FYI. The following was posted on Twitter. It should be an interesting read when published if you can get beyond the obligatory $2 words.
We are seeking contributions to a Special Issue of Life Writing on Family History and Life-Writing. Abstracts are due 30th November 2021. Full articles due by the end of May 2022.
Family historians are a large and often neglected group of historical researchers and life writers. They have a strongly articulated sense of their practice, and a well-developed set of methodologies and research apparatuses. In recent years, family histories have emerged in a variety of creative forms that include autobiography, biography and memoir. As a community situated outside the academy, however, family historians are often marginalised by the mainstream, dismissed for their naiveté and amateurism and ridiculed for seeking emotional connections with the past lives of their forebears. Those practising within the academy have often defined the research practice and interests of family historians as unscientific, uncritical, emotional and of little value to the academy or anyone else bar their own family group. In a Special Issue of Life Writing, we encourage authors to engage with these assumptions and explore the diverse ways in which scholars, writers and others are engaging with family history. We ask them to consider how family history is enabling growing numbers of people to think historically and to produce distinctive forms of historical understanding that challenge the long-standing academic monopoly of historical knowledge.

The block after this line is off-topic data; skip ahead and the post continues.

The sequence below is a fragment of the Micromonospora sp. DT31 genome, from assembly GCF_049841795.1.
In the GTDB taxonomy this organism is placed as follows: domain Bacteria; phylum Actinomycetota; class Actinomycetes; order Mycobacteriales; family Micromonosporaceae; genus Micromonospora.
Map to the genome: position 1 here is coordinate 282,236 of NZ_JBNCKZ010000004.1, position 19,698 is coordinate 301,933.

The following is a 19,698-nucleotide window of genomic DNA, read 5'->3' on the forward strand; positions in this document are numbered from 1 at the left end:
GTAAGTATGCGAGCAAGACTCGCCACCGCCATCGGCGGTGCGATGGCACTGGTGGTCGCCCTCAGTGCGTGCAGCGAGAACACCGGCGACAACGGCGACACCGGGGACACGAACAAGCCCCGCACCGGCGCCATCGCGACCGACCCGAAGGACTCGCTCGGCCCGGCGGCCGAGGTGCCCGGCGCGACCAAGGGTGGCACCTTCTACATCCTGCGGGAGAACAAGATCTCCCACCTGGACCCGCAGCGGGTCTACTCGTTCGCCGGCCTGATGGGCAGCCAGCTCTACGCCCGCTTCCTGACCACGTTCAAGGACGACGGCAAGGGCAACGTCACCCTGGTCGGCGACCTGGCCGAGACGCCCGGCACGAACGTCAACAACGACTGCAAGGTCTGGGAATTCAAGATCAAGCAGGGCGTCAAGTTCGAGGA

In this Issue we aim to bring together a range of scholars at different career stages to hear about their research and its impact. These scholars include those who have worked on family histories or with family historians and those in conversation with family historians. We encourage papers that consider recent developments in different styles of Family History and Life Writing. Our overarching aim is to broaden the range of voices we hear on Family History and Life Writing and to reveal the many benefits that can emerge from collaboration between practitioners within and outside of the academy.